Activists ask NBC to release NDAs, hold independent probe

National

FILE – In this Oct. 16, 2017 file photo, MSNBC television anchor Rachel Maddow, host of the Rachel Maddow Show, moderates a panel at a forum called “Perspectives on National Security,” at the John F. Kennedy School of Government, at Harvard University, in Cambridge, Mass. Time’s Up has called on NBC Universal to release all former employees from non-disclosure agreements that might be impinging on their ability to speak out about sexual harassment, and also to hold an independent investigation into workplace culture at NBC. The organization said NBC didn’t go far enough with its statement, first reported Friday, Oct. 25, 2019, by Maddow, that employees should contact the company in order to be released from any “perceived obligation” to remain quiet. (AP Photo/Steven Senne, File)

NEW YORK (AP) — Activists called upon NBC Universal on Saturday to allow former employees to speak out freely on sexual harassment in the workplace without restriction, rather than having to come to the company first to be released from non-disclosure agreements.

The company said Saturday that any former employee who believes they cannot disclose their experience with sexual harassment as a result of a non-disparagement agreement should contact the company, “and we will release them from that perceived obligation.”

The statement, which was emailed to The Associated Press, was first reported Friday night by MSNBC’s Rachel Maddow, in an emotional segment introducing author Ronan Farrow. The highly influential MSNBC host expressed deep concern that her own company’s bosses had thwarted Farrow’s reporting on sexual misconduct allegations against Harvey Weinstein — reporting which he then took to The New Yorker, where he won a Pulitzer Prize.

Maddow also pointedly questioned NBC’s failure to launch an independent investigation of both the handling of the Weinstein story and of the behavior of Matt Lauer, the former “Today” anchor fired in 2017 over sexual misconduct allegations.

On Saturday, Tina Tchen, incoming president and CEO of Time’s Up, said NBC Universal, while taking a useful first step, hadn’t gone far enough to release employees from non-disclosure agreements or other restrictive clauses. She said NBC should simply state that everyone is free to speak, without fear of retaliation.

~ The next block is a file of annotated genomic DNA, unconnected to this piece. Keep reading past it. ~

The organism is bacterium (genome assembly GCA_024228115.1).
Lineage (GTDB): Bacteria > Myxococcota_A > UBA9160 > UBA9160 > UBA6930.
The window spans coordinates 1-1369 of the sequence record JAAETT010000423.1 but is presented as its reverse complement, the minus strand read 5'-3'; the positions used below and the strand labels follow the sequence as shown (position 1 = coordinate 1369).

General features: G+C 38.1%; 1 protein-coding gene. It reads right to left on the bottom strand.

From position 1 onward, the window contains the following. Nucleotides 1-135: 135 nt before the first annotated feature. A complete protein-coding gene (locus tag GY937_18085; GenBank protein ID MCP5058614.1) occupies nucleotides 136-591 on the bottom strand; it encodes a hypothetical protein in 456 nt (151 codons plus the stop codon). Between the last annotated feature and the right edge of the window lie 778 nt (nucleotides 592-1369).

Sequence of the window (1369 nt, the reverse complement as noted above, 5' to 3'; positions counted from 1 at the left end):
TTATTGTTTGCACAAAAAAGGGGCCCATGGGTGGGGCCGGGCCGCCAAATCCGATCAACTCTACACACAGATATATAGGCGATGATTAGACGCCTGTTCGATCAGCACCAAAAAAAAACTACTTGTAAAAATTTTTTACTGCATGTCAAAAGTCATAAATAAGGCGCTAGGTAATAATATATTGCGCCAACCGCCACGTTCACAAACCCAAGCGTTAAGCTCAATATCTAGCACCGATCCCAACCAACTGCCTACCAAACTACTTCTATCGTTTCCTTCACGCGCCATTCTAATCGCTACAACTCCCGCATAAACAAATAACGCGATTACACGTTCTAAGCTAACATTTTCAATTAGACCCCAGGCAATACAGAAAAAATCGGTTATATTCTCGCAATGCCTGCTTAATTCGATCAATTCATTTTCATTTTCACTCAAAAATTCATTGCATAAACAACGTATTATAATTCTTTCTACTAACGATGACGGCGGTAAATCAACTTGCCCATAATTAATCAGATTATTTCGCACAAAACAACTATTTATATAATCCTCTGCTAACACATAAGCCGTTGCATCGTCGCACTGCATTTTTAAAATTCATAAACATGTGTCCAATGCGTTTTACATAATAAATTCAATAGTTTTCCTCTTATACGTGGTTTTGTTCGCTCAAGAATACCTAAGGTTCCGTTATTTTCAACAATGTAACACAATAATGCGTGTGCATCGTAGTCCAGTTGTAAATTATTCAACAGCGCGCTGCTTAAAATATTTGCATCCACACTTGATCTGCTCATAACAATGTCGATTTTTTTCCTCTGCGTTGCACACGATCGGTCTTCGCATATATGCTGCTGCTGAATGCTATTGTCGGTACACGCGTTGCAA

“If NBC Universal is truly committed to letting survivors and employees speak out about sexual harassment at the network, it should simply release them from their non-disclosure agreements,” she said. “There is no reason to place the burden on those who choose to speak to reveal themselves in advance to NBC Universal. This is an example of the burdens that perpetuate fear and silence, no matter what new policies and trainings may say.”

Tchen, who takes up her duties next week, added that the company must, like some other companies have, commit “to an independent, outside investigation into all the circumstances surrounding workplace culture at NBC and the journalistic decisions made at this important news outlet … As an employer and especially as a news organization, NBC Universal should want to know the unvarnished truth.”

NBC conducted its own internal investigation on the actions of its executives into how Farrow’s Weinstein story was handled, and how sexual misconduct allegations were handled.

It concluded that its judgments on the Weinstein story were correct, based on the material Farrow had at the time. Farrow also alleged that NBC executives were aware of sexual misconduct by Lauer before the allegation that led to his firing, but NBC has denied it.

Also calling for further action by NBC Universal was Linda Vester, a former NBC News employee who has accused NBC star anchor Tom Brokaw of sexual harassment and now heads a group called Silence Breakers Alliance.

“Why is NBC forcing these women who have already endured trauma to come crawling on their hands and knees, to ask the company to let them speak?” she asked in an interview Saturday. “This would be evidence that the company is re-traumatizing the victim and trying to keep them under its thumb.” Vester has also been calling for NBC Universal to allow an independent inquiry.

Friday’s remarks by Maddow came in a monologue introducing Farrow, who is on a publicity tour for his book, “Catch and Kill,” in which he outlines his view of roadblocks NBC News set up that led him to take his Weinstein story to The New Yorker. It also includes an interview with a former NBC News employee who alleges she was raped by Matt Lauer, who denies the charge.

“The allegations about the behavior of Harvey Weinstein and Matt Lauer are gut-wrenching at baseline, no matter who you are or what your connection is to this story,” Maddow told her viewers.

“But accusations that people in positions of authority in this building may have been complicit in some way of shielding those guys from accountability, those accusations are very, very hard to stomach.”

Maddow continued: “The amount of consternation this has caused among the rank and file people who work here would be almost impossible for me to overstate.”

In its statement, NBC Universal said that NBC News “has only two agreements with women relating to complaints of sexual harassment by Lauer — both entered into after his termination — and both women are free to tell their stories about Lauer.”

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Associated Press media writer David Bauder contributed to this report.

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